As we look ahead to the rest of 2016, holidays, days off work, and a new year, remind yourself of one thing for these next eight weeks: finish strong.

The next issue of Medical Call Center News will come out in the New Year on January 3, 2017, and I’ll check with you to see how you did. Until then, remember to finish strong.

Peter DeHaan is the publisher and editor of Medical Call Center News and AnswerStat magazine.

 

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How to Provide Quality Service

By Peter L DeHaan, Ph.D.

Peter DeHaan, publisher and editorGrowing up, I heard a radio commercial with the tag line, “Service sold it.” Even as a young child I grasped the concept that quality service was great for business.

Over the years, I have heard this mantra repeated, either verbatim or conceptually, by various companies, medical answering services included. Yet I give this grand platitude only passing consideration. The phrase has a hollow ring; it seems a disingenuous assurance, holding an empty promise.

What was once good business turned into good ad copy and now gets lost in the clutter of promotions we no longer believe. In fact, the louder companies trumpet this claim, the less credence I give it. I assume their quality is lousy, and their ad campaign’s only goal is to convince us otherwise.

To paraphrase George Bernard Shaw, “He who can, does. He who cannot, talks about it.” It seems too few organizations provide quality service any more.

We all know someone who left one company because of poor quality and then subsequently left their competitor for the same reason. Eventually, having tried and rejected all available alternatives, they face the necessity of returning to a previously unsatisfactory provider. Their new goal is to pick the one who is least bad.

Does anyone provide quality service anymore? Fortunately, the answer is yes.

The key is the personal touch. For each positive example I’ve encountered, it was always a specific person who made the difference. This was someone who genuinely cared and had a real interest in the outcome, someone who was willing to make me his or her priority and do what was required.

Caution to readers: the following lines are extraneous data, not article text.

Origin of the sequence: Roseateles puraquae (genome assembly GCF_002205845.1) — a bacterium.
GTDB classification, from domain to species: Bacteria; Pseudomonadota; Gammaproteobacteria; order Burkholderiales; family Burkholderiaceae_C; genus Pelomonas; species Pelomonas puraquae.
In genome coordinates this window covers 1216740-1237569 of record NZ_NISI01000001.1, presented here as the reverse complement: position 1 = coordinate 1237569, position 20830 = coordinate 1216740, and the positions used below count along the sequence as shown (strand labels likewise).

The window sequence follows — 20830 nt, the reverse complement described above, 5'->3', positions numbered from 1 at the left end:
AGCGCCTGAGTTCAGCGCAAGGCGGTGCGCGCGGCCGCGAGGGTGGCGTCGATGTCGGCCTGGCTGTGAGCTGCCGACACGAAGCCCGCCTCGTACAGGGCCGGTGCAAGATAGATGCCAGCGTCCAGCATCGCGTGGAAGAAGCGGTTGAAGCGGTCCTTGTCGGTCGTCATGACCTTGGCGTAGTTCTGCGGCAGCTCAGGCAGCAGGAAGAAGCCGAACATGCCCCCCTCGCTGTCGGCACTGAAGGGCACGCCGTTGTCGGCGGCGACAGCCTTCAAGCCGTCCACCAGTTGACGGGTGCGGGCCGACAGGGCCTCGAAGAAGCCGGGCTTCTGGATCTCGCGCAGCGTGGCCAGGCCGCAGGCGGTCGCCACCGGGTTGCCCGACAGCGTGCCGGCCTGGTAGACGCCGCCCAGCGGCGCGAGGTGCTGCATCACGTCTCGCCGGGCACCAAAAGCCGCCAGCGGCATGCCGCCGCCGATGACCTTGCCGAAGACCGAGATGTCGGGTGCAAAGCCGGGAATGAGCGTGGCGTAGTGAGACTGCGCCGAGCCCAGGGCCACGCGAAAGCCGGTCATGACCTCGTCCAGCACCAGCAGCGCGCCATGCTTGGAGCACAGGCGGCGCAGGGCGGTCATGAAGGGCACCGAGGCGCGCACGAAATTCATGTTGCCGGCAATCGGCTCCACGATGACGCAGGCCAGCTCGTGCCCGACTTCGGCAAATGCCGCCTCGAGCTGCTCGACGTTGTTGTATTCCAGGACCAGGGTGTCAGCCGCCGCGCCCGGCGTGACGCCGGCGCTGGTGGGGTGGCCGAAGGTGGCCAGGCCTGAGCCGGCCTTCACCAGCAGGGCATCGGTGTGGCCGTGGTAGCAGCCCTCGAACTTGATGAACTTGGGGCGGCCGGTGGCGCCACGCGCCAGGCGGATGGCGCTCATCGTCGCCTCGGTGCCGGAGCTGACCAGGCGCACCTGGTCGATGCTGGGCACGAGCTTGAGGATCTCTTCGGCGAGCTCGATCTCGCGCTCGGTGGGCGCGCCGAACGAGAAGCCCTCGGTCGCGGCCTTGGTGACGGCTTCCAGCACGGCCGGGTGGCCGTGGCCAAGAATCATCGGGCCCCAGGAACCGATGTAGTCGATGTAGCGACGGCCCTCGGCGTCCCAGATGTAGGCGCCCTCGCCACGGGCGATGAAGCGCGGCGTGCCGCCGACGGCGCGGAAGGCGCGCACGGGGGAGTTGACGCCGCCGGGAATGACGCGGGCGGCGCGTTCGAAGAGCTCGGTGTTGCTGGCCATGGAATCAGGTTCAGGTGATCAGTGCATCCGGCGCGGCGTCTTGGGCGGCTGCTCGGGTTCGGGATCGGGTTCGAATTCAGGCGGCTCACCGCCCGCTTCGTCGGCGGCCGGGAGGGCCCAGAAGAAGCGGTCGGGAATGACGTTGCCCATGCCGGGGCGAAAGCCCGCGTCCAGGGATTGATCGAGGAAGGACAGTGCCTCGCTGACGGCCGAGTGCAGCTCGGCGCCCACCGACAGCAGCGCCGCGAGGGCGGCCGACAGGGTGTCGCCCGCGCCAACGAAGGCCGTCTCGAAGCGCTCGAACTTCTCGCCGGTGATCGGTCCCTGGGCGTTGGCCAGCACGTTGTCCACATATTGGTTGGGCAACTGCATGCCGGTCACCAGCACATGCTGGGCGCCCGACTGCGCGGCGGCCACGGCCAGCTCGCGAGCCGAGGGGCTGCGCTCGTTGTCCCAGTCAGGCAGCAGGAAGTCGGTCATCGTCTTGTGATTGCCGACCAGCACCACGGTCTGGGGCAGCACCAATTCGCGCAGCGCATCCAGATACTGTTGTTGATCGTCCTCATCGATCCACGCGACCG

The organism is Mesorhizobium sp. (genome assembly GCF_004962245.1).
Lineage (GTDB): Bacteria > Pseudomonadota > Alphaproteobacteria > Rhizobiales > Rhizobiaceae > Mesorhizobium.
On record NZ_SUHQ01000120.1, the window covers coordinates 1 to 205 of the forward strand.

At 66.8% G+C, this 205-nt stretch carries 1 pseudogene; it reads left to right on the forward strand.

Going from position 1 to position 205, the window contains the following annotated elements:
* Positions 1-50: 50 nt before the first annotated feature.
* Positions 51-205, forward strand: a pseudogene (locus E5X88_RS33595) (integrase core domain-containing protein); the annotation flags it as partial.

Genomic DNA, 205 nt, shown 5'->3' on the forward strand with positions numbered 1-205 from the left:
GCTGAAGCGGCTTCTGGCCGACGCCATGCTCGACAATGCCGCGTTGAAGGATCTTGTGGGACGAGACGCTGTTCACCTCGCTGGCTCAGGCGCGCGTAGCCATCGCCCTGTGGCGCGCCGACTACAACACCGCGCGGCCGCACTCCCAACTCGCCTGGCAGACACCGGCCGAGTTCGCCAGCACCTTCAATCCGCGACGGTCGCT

Every medical answering service claims to offer quality service, but is this reality or a hoped for fantasy? Do you provide a one-on-one personal relationship to clients? Can you honestly say, believe, and prove your telephone answering service provides quality service? If not, what changes do you need to make?

Peter DeHaan is the publisher and editor of Medical Call Center News and AnswerStat magazine.

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Set Realistic Expectations for Your Call Center

By Peter L. DeHaan, PhD

Peter DeHaan, publisher and editorI’m a planner. I can’t help it.

The problem is that things seldom go as planned. After a while I began padding my plans for the unexpected. Sometimes the cushion was enough; other times, not so much.

Consider air travel. I used to have the expectation that airline schedules were an accurate representation of what would happen. When airlines began padding their schedules to boast a higher on-time arrival rate, I was still often disappointed. Eventually I realized a more reasonable attitude was to assume the plane would be late and to celebrate each on-time arrival.

Let’s say a trip has two flights there and two flights back. Assume each flight has an on-time arrival of 70 percent. That means for the two flights to get to your destination, you only have a 49 percent chance that both flights will be on time. To include your return flights, you only have a 24 percent chance of all four planes being on time. And if you have three flights (two hubs) in each direction and all six have a 70 percent on-time arrival, your odds of all six being on time drop to 11 percent. Therefore, it’s highly likely you will encounter a delay at some point during your journey.